„Looked at in this light, men like Democritus, Francis of Assisi, and Spinoza are closely akin to one another.“

— Baruch Spinoza
Context: The religious geniuses of all ages have been distinguished by this kind of religious feeling, which knows no dogma and no God conceived in man's image; so that there can be no church whose central teachings are based on it. Hence it is precisely among the heretics of every age that we find men who were filled with this highest kind of religious feeling and were in many cases regarded by their contemporaries as atheists, sometimes also as saints. Looked at in this light, men like Democritus, Francis of Assisi, and Spinoza are closely akin to one another. Albert Einstein, in The World as I See It (1949) http://books.google.com/books?id=ZpdlRg2IJUcC&pg=PT32&dq=%22en+like+Democritus,+Francis+of+Assisi,+and+Spinoza+are+closely+akin+to+one+another%22&hl=en&ei=-J7LTqqNJaG90AHAir0E&sa=X&oi=book_result&ct=result&resnum=10&ved=0CGYQ6AEwCQ#v=onepage&q=%22en%20like%20Democritus%2C%20Francis%20of%20Assisi%2C%20and%20Spinoza%20are%20closely%20akin%20to%20one%20another%22&f=false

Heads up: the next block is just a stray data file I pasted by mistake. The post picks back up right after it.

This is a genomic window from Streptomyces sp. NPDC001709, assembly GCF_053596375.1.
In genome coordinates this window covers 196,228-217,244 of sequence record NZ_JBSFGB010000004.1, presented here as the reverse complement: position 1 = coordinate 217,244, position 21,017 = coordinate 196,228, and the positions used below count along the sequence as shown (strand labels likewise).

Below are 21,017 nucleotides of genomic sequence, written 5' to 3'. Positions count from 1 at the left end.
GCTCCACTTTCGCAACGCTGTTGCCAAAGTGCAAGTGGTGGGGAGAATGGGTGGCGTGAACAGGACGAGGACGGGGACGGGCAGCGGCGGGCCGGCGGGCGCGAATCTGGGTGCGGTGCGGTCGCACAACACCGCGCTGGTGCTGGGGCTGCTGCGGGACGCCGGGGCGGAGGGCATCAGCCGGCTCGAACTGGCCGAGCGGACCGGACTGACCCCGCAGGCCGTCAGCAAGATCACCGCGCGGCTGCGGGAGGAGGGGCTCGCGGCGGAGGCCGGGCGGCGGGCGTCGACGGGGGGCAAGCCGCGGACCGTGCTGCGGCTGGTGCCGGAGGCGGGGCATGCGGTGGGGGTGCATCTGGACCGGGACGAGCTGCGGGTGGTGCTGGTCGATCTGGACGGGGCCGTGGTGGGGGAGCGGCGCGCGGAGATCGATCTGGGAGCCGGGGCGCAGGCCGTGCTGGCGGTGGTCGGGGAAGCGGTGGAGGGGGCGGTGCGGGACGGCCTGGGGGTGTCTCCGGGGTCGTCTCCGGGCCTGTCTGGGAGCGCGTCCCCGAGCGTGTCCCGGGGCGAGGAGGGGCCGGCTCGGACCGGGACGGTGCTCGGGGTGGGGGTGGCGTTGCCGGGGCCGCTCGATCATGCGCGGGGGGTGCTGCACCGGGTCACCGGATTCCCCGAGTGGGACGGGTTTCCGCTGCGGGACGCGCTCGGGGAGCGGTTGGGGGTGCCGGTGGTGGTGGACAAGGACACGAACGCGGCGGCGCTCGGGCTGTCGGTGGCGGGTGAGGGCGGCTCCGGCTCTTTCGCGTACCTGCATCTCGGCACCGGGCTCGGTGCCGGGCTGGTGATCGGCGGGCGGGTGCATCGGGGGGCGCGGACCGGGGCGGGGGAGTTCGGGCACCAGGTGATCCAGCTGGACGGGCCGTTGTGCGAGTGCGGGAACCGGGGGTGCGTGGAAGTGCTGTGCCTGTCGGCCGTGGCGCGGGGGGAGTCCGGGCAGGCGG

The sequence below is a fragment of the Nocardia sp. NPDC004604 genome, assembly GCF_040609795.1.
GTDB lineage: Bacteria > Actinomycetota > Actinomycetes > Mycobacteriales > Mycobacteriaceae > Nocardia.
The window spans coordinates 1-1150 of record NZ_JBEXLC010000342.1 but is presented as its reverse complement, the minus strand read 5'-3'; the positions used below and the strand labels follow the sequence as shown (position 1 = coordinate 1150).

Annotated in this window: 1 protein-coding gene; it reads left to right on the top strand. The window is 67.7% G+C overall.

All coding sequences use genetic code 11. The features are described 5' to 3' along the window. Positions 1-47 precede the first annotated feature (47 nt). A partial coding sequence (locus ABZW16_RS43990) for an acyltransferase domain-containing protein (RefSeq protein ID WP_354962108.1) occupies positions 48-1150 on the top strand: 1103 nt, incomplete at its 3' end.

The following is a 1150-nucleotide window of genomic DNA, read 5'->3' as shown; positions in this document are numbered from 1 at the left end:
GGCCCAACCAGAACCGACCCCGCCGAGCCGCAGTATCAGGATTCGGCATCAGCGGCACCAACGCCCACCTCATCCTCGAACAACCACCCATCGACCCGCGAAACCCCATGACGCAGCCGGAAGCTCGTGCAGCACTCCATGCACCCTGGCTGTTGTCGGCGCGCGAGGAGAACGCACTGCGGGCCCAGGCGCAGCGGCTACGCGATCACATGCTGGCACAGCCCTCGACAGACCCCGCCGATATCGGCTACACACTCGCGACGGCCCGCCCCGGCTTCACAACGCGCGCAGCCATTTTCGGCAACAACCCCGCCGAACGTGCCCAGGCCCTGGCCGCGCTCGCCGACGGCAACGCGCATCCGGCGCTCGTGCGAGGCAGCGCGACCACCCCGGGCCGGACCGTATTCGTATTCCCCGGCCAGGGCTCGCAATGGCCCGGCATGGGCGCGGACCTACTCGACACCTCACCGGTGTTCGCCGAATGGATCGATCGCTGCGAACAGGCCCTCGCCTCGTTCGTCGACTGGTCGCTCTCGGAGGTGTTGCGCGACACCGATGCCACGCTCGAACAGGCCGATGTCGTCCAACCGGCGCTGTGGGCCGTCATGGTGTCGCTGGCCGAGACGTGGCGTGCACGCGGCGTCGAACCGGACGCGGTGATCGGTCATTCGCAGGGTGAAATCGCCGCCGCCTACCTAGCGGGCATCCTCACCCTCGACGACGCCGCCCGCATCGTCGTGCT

„He fell well short of mastering the art of demonstration; he had only a mediocre knowledge of analysis and geometry; what he knew best was to make lenses for microscopes.“

— Baruch Spinoza
Context: Regarding Spinoza, whom M. Arnauld has called the most impious and most dangerous man of this century, he was truly an Atheist, [i. e., ] he allowed absolutely no Providence dispensing rewards and punishments according to justice.... The God he puts on parade is not like ours; he has no intellect or will.... He fell well short of mastering the art of demonstration; he had only a mediocre knowledge of analysis and geometry; what he knew best was to make lenses for microscopes. Gottfried Wilhelm Leibniz, letter to Count Ernst von Hessen-Rheinfels (Aug. 14, 1683) in Gottfried Wilhelm Leibniz: Sämtliche Schriften und Briefe (1923-) II.ii. p. 535, as translated by Matthew Stewart, The Courtier and the Heretic (2006) pp. 228-229.